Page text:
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Why Pakistan and the US see the Taliban through different lenses.
BOSTON — It’s been clear for years that Pakistan and the United States are not in full agreement about the nature of the extremist threat or the war in Afghanistan. The U.S. is at war with the Taliban because it once harbored Osama bin Laden and his Al Qaeda gang. But in Pakistan’s view, the Taliban was a useful creation to bring stability to warlord-torn Afghanistan after the Soviets left, and it might be useful again once the Americans leave, as every other foreign power has done after trying and failing to subdue the Afghans by force.
When the U.S. failed to capture either the Taliban or Al Qaeda’s top leadership back in 2001, the extremists moved their operation over the border into Pakistan to set up shop in the mountains and border towns of the Northwest Frontier Province and Baluchistan. Thus, as many Pakistanis see it, the U.S. war in Afghanistan simply swept the extremists over the border into Pakistan. And Pakistan is afraid that the Obama troop surge will drive even more militants its way, creating ever more problems for Pakistan. Instead of going into Afghanistan to root out Al Qaeda, and then leaving, the U.S. has undertaken to create a modern and unified pro-Western state. This gives new life to the once-defeated Taliban who can now claim to be fighting to free Afghanistan from foreigners. Whereas many of Afghanistan’s other tribal groups had their own militias, many Pashtuns, who live on both sides of the Afghanistan-Pakistan border and who make up Afghanistan’s largest ethnic group, came to look upon the Taliban as representing Pashtun interests.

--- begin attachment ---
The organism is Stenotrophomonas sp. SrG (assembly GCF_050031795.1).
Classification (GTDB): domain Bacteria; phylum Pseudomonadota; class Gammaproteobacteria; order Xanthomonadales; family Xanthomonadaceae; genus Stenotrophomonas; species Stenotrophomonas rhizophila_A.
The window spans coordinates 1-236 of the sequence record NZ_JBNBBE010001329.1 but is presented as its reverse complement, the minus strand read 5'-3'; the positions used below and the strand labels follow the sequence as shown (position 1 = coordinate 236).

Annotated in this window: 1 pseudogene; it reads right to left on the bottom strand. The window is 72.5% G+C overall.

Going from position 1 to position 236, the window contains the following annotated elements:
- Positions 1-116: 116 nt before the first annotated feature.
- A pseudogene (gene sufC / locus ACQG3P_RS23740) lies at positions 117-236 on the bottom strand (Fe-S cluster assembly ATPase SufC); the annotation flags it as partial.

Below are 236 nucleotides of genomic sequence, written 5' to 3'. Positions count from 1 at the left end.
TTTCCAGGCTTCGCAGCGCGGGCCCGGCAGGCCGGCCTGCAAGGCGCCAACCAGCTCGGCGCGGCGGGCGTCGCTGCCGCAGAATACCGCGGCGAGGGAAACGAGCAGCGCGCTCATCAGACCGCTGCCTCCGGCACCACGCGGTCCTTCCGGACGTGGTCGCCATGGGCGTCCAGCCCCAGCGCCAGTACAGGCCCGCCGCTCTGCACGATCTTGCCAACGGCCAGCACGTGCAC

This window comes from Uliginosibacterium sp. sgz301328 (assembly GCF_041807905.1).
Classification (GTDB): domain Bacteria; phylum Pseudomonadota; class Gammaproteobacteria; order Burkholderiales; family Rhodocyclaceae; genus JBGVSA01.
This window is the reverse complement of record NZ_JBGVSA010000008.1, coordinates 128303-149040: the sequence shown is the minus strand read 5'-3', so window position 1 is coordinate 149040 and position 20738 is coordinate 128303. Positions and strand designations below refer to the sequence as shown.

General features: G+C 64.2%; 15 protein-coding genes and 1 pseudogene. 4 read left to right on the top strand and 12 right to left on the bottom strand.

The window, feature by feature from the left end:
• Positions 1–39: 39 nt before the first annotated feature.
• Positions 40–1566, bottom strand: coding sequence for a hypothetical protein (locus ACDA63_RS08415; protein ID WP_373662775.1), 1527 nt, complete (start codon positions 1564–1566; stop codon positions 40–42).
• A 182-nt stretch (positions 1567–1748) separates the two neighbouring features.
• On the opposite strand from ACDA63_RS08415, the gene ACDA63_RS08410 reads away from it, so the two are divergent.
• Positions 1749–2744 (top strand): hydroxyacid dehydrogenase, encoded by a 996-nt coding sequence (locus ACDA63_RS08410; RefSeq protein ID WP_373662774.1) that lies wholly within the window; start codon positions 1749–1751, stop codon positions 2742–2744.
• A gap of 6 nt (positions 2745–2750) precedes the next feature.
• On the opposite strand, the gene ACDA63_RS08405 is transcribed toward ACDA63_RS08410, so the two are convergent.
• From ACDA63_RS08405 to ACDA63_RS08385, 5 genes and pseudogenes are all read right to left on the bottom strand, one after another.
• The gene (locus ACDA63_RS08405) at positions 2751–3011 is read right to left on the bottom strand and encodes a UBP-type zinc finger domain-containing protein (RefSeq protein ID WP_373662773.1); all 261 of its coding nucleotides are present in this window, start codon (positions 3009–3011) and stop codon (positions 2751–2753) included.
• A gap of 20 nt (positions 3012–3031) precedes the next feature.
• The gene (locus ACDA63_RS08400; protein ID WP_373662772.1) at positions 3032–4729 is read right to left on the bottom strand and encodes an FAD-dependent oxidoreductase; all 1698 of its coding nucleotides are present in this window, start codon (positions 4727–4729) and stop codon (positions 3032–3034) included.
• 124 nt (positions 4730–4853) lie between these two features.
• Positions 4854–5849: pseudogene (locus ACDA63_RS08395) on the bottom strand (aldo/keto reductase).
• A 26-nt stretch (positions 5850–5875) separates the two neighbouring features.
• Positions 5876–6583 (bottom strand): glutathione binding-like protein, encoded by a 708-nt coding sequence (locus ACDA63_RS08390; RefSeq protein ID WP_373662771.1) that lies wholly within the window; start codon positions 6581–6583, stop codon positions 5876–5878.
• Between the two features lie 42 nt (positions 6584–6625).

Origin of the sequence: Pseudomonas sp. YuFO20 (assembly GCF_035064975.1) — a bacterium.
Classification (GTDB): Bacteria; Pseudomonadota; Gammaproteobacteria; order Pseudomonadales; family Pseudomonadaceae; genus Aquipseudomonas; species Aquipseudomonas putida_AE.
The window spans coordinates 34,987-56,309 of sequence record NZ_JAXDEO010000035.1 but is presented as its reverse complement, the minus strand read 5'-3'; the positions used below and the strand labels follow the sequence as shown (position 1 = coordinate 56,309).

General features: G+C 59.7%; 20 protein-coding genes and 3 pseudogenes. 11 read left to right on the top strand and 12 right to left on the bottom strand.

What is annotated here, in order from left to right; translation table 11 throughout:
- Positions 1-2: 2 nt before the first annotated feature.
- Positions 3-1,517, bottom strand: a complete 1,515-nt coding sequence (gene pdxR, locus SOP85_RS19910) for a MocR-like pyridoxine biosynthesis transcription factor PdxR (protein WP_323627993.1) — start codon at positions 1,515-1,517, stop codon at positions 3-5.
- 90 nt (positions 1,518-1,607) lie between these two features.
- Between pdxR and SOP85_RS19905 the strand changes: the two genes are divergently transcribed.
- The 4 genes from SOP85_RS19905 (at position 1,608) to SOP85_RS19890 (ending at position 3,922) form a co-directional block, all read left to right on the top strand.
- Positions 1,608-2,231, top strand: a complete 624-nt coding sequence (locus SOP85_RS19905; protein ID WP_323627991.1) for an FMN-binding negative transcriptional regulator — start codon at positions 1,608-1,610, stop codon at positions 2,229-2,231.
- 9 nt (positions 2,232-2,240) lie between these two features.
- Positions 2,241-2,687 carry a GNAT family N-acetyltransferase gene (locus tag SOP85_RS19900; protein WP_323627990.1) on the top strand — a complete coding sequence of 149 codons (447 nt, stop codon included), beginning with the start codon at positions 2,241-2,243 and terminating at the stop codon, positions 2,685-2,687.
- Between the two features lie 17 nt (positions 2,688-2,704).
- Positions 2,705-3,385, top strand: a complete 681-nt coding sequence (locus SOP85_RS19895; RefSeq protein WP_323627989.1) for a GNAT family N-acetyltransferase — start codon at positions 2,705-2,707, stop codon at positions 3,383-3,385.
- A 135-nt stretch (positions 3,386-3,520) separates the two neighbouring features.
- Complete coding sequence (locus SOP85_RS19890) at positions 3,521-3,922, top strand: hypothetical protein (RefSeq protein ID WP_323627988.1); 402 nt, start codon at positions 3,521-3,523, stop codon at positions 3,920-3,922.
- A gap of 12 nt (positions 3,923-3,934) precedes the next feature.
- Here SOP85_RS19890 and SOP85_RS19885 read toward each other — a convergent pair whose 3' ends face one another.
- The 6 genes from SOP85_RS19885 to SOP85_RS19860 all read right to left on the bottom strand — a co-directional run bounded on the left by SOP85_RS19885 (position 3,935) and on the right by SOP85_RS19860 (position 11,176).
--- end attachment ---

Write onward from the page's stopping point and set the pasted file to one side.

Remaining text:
Right after the Sept. 11, 2001 attacks, the U.S. confronted Pakistan with a “with us or against us” ultimatum, which Pakistan accepted. Pakistan would join the U.S. in the fight against extremist Islam, but not as the Americans would want it. Pakistan was able and willing to capture and hand over Al Qaeda operatives, who were mostly Arabs and foreigners, but was less willing to turn its military might on its own citizens — especially in the frontier regions where the central government’s writ has always been tenuous.
Pakistan inherited the tribal territories from the British — self-ruling regions on the Northwest frontier that did not answer to central authority as other regions did. A quarter of a century ago I took a train from Peshawar, capital of the Northwest Frontier Province, to the top of the Khyber Pass on the Afghan border. I noticed that armed tribesmen getting on and off the train in the tribal territories did not have to buy a ticket. I asked a heavily armed tribal commuter why. “This is my ticket,” the tribesman said, slapping his rifle. The Pakistanis who live in those frontier areas consider themselves Pashtuns first and Pakistani only because of an accident of borders. Pakistan was, and is, reluctant to alienate the tribes.